Because in food I trust. In all forms and shapes. 

Pancake cake

Pancake cake

I will never forget how I was sitting outside of Lady M Cake Shop in New York with my husband and Michael Laiskonis (thanks to him, we came to this place) and ate the most amazing pancake cake in my life. Matcha pancake cake. It was something mesmerizing, something divine and so, so wonderful. It was the day I understood that pancake cake can be something truly fantastic. It took me several years to make my own, just because I felt intimidated by the experience and taste I had there and thought I would never ever be able to make something like that.

I did not make anything like that and I will leave it to them, but I made this fantastic cake. My first ever pancake cake that just disappeared from the table – ladies eating two pieces each. It is great, great, great! It is seasonal with our local autumn harvest gold chaenomele curd, some cardamom and tonka beans.


400 ml whipping cream

pancake batter:
500 g fine wheat flour
pinch of salt
3 heaping tsp Demerara sugar
¼ leveled tsp freshly ground nutmeg
¼ tsp vanilla powder (or extract or seeds from a vanilla bean)
8 large eggs
1 l milk
75 g melted butter

145 ml freshly squeezed chaenomele (something like small and sour quince) juice*
1 organic lemon zest
3 eggs
1 egg yolk
110 g light brown sugar
65 g Demerara sugar
215 g butter at room temperature, cut into 12 pieces
2 cardamom pod seeds
1/4 tonka bean pod, grated


Put quince juice and lemon zest in a bowl together with the eggs, egg yolk, sugar, cardamom, salt and tonka. Put about 5 cm of water in a pot and boil. Put a bowl on top of the pot (or use a double boiler). Do not let the water touch the bowl, and lower the heat to medium high. Whisk (or mix with a wooden spoon) the mash for about 5‒7 minutes until it gets thick and creamy. It will still be comparatively thin, but should not run. It should slowly slide off a spoon.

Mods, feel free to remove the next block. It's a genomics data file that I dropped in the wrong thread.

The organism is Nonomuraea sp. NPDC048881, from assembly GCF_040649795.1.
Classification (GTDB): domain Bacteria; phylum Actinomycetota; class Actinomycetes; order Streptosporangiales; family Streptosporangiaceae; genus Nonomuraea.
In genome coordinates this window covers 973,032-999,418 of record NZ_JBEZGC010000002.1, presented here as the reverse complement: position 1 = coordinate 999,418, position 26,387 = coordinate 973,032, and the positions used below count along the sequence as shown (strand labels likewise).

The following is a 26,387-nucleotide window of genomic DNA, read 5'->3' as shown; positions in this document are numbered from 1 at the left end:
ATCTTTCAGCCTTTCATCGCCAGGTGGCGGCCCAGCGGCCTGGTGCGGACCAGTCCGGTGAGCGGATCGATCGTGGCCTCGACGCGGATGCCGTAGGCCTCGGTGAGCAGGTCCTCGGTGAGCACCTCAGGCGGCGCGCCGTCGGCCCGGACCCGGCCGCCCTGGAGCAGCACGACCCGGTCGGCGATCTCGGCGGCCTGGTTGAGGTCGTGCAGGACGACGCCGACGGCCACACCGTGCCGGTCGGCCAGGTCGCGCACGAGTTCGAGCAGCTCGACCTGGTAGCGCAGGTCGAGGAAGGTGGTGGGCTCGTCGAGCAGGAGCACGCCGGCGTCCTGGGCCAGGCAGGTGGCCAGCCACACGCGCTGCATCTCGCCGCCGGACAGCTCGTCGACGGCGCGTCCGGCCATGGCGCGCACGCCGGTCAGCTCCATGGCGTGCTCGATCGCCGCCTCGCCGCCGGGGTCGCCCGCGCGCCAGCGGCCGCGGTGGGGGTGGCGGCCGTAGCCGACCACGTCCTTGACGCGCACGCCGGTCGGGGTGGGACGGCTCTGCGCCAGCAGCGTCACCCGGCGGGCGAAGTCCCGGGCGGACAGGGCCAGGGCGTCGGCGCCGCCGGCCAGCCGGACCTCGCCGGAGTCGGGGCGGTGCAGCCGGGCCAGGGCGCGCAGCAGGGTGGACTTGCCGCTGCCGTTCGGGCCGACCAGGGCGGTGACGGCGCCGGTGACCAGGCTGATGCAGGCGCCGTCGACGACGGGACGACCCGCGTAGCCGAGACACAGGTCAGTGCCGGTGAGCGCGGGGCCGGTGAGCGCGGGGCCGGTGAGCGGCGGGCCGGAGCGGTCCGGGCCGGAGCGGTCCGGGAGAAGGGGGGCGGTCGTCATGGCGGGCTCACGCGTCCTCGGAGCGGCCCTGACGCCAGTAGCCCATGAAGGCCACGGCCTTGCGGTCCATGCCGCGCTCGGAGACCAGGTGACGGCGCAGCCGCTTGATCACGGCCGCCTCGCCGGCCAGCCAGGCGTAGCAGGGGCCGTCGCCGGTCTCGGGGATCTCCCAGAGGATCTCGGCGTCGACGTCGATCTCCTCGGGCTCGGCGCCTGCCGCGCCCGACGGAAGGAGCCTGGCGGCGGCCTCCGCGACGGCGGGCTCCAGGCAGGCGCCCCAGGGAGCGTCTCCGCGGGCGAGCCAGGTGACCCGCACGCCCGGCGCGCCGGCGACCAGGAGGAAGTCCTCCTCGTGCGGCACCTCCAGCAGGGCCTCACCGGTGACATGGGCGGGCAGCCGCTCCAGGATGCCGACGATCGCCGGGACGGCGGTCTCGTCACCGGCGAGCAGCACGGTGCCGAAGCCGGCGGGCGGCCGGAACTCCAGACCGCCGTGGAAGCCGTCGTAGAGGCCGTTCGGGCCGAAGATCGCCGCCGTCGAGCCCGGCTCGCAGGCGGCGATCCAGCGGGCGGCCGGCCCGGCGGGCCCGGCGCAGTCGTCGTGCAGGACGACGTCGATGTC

Take the bowl off the pot, and put into a bowl of ice-cold water. Chill, mixing with a spoon until it is around 50-60 degrees or at a stage you can put your finger in and you still feel some heat. Take an immersion (hand held) blender and with the blender running (in the cream of course), add the butter, 1 piece at a time, blending after each addition until incorporated before adding the next piece. The cream will get pale yellow and quite thick. Put it into a container, cover with cling film – right on the cream not on the edges of the bowl – and keep it in the fridge until ready to use. Make it the day before.

Pancakes. In a large bowl, mix the flour, salt, nutmeg, vanilla and sugar. Make a well and put the eggs in, and mix together with a whisk. When most of the flour and eggs have been mixed together, add just 200 ml of the milk and mix. Continue adding the milk and mix after each addition until the batter is uniform. Add the butter and mix. Let the batter sit in the fridge for 1 hour.

Heat the pan and melt some butter (only if needed). Pour a ladle of batter and swirl around the pan. Cook the pancake for 30‒45 seconds on one side until the edges are brown and are lifting off the pan. Flip and cook for another few seconds. Put the pancake on a plate. Continue cooking until the batter is gone, adding butter to the pan as needed, and place the pancakes on the plate. Let then cool COMPLETELY.

Just before making the cake, whip up the cream until it has soft peaks that just hold the shape. Mix half the curd with half the cream.

Make the cake. Place one pancake, then curd, then pancake, then curd, then pancake, then whipped cream curd, and all over again. You should use all of the curd and whipped cream curd. Decorate with the rest of the whipped cream and berries. Put in the fridge and let the flavors meld for 2 hours and serve.

* You can also use store bought, but it must be 100% juice. Or just make it with lemon or cranberry juice

Recipe, style and photos: Signe Meirāne
Plates, accessories and blankets from H&M Home
Photos taken with Sony alpha 7s

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